A small Mississippi city is joining the likes of technology superstars like Kansas City, Mo., and Seattle, testing the waters — however gingerly — of digital connected devices.
Ridgeland, population 24,000, will partner with C Spire, a Mississippi-based Internet provider, to explore the development of “smart” streetlights and traffic signaling that operate according to real-time traffic flow, a move many cities are adopting in an effort to function more efficiently and conserve energy.
C Spire will conduct a two-month test in October and November to experiment with “smart lighting and traffic camera analytics," said Dave Miller, a C Spire spokesman.
“While we’re still working out what’s possible for both applications, one thing we’re hoping to see with smart lighting is what controls or settings can be adjusted to reduce energy usage,” said Miller. “With traffic camera analytics, we’d like to evaluate the application’s ability to identify and alert anomalies such as accidents and perhaps point to better ways to handle traffic flow.”
The company will install some sensors in a handful of streetlights, and test the different functionalities and sensor performance, said Ivy Kelly, technology strategist at C Spire. “Any energy gain we might see out of that, and see what it does and how it works, and see how it impacts our network, and see what value it can bring to Ridgeland.”
Ridgeland's population is relatively affluent, and serves as a suburban community of Jackson, the state’s capital, just to the south. Improved traffic management is often on the minds of policymakers, as the city population swells to about 75,000 on many days, said Mayor Gene F. McGee, citing the appeal of the city’s shopping and other options.
“So yes, we do have traffic issues, so we’re always looking for opportunities to improve traffic controls in the city," he said, "and we thought this would be a great opportunity to work with C Spire to utilize their technology and to see how we might improve the services to our citizens and our guests that come here."
Ridgeland and C Spire's memorandum of understanding for the project does not involve an exchange of money; rather, both sides hope to learn from the experiment.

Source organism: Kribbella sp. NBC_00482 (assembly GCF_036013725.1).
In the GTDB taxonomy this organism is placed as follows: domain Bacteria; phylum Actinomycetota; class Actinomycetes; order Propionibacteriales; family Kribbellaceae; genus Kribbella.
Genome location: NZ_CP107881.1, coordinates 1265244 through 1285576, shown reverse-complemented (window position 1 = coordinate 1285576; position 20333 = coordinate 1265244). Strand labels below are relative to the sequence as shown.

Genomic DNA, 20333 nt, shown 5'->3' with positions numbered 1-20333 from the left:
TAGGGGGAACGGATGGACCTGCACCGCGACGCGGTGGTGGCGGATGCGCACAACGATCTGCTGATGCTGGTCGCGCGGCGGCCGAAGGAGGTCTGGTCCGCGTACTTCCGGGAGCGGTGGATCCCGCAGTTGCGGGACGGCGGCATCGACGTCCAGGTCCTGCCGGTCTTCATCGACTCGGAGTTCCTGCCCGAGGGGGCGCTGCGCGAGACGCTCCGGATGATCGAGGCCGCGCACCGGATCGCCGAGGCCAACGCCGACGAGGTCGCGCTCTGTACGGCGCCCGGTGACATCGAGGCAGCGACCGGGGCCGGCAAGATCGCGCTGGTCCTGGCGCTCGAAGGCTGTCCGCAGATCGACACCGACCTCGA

“We’re allowing them [C Spire] to get on our particular city facilities at no cost,” said McGee. “And of course they’re not charging us anything. Once we get through this process, and we analyze the results of what we’re doing, then we’ll be able to make a determination as to what we want to do, and plan for the future.”
The traffic analytics project will use existing traffic cameras, and feed the data into a dashboard so that it can be more effectively analyzed. Street lights will be outfitted with cellar-enabled modules to be remotely controlled, Miller explained.
“Smart lighting has the potential to reduce energy usage, which in turn reduces the city’s energy bills,” said Miller.
The test project allows C Spire to fine-tune its own smart cities applications, in a way to respond to the needs of small cities like those in Mississippi and other parts of the country.
“I think more of our cities are starting to understand the value of data and data collection in municipal operations, but not many of them have the resources to hire full-time IT staff,” observed Shari Veazey, executive director of the Mississippi Municipal League.
Any city, said Miller, is looking to help its bottom line by working more efficiently and delivering services in more meaningful ways.
“If you look at Mississippi and some of the challenges that our communities have, they’re really kind of ideal candidates for smart city type of solutions to problems and maybe providing more efficient ways and smart ways to dispense services,” he said.
Take Oxford, Miss. — about two hours north and home to the University of Mississippi — which several years ago installed 300 smart parking meters in downtown, which accepted multiple forms of payment. In less than a year, parking revenues topped $500,000.
“This type of experiment with the city of Ridgeland — this first technology trial — is going to give us some key learnings that we hope to be able to apply as we work with other cities and communities across our footprint,” Miller said.
Veazey added that because C Spire is a Mississippi-based company, "we are hoping that this test of smart city is successful and can be available to other cities in Mississippi."
Skip Descant writes about smart cities, the Internet of Things, transportation and other areas. He spent more than 12 years reporting for daily newspapers in Mississippi, Arkansas, Louisiana and California. He lives in downtown Sacramento.